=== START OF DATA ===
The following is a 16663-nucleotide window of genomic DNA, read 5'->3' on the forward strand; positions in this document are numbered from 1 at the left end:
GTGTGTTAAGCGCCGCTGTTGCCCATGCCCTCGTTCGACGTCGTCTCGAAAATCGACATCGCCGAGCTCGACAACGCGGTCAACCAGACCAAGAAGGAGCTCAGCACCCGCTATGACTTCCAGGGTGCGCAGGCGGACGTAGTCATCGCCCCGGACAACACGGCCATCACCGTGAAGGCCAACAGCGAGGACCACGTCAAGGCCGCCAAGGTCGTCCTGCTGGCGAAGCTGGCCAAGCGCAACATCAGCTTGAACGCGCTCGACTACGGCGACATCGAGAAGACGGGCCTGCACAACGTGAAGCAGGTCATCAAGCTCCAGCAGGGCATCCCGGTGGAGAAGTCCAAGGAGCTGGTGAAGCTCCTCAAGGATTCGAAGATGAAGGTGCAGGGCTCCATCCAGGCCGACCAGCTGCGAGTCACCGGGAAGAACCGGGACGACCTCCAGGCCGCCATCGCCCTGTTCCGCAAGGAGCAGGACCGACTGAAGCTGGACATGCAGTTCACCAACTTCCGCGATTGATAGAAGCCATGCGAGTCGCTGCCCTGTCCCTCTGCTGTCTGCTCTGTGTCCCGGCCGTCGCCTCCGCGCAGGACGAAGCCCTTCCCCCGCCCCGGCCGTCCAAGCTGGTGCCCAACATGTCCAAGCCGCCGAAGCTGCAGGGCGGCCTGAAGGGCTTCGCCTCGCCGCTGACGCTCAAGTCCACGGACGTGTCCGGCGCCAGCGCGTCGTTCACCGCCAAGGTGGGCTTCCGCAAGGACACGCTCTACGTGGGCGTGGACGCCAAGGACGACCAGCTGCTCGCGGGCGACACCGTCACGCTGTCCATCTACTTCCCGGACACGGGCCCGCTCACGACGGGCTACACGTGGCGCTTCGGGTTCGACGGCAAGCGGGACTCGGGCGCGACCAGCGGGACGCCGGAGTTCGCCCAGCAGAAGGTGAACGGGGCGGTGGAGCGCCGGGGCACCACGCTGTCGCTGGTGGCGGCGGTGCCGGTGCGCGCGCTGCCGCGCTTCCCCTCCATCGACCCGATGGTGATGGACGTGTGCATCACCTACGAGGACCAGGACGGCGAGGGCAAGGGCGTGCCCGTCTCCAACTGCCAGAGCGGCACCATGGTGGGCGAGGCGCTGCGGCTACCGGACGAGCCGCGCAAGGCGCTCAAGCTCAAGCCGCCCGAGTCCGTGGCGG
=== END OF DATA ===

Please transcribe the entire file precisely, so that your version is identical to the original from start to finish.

The following is a 16663-nucleotide window of genomic DNA, read 5'->3' on the forward strand; positions in this document are numbered from 1 at the left end:
GTGTGTTAAGCGCCGCTGTTGCCCATGCCCTCGTTCGACGTCGTCTCGAAAATCGACATCGCCGAGCTCGACAACGCGGTCAACCAGACCAAGAAGGAGCTCAGCACCCGCTATGACTTCCAGGGTGCGCAGGCGGACGTAGTCATCGCCCCGGACAACACGGCCATCACCGTGAAGGCCAACAGCGAGGACCACGTCAAGGCCGCCAAGGTCGTCCTGCTGGCGAAGCTGGCCAAGCGCAACATCAGCTTGAACGCGCTCGACTACGGCGACATCGAGAAGACGGGCCTGCACAACGTGAAGCAGGTCATCAAGCTCCAGCAGGGCATCCCGGTGGAGAAGTCCAAGGAGCTGGTGAAGCTCCTCAAGGATTCGAAGATGAAGGTGCAGGGCTCCATCCAGGCCGACCAGCTGCGAGTCACCGGGAAGAACCGGGACGACCTCCAGGCCGCCATCGCCCTGTTCCGCAAGGAGCAGGACCGACTGAAGCTGGACATGCAGTTCACCAACTTCCGCGATTGATAGAAGCCATGCGAGTCGCTGCCCTGTCCCTCTGCTGTCTGCTCTGTGTCCCGGCCGTCGCCTCCGCGCAGGACGAAGCCCTTCCCCCGCCCCGGCCGTCCAAGCTGGTGCCCAACATGTCCAAGCCGCCGAAGCTGCAGGGCGGCCTGAAGGGCTTCGCCTCGCCGCTGACGCTCAAGTCCACGGACGTGTCCGGCGCCAGCGCGTCGTTCACCGCCAAGGTGGGCTTCCGCAAGGACACGCTCTACGTGGGCGTGGACGCCAAGGACGACCAGCTGCTCGCGGGCGACACCGTCACGCTGTCCATCTACTTCCCGGACACGGGCCCGCTCACGACGGGCTACACGTGGCGCTTCGGGTTCGACGGCAAGCGGGACTCGGGCGCGACCAGCGGGACGCCGGAGTTCGCCCAGCAGAAGGTGAACGGGGCGGTGGAGCGCCGGGGCACCACGCTGTCGCTGGTGGCGGCGGTGCCGGTGCGCGCGCTGCCGCGCTTCCCCTCCATCGACCCGATGGTGATGGACGTGTGCATCACCTACGAGGACCAGGACGGCGAGGGCAAGGGCGTGCCCGTCTCCAACTGCCAGAGCGGCACCATGGTGGGCGAGGCGCTGCGGCTACCGGACGAGCCGCGCAAGGCGCTCAAGCTCAAGCCGCCCGAGTCCGTGGCGG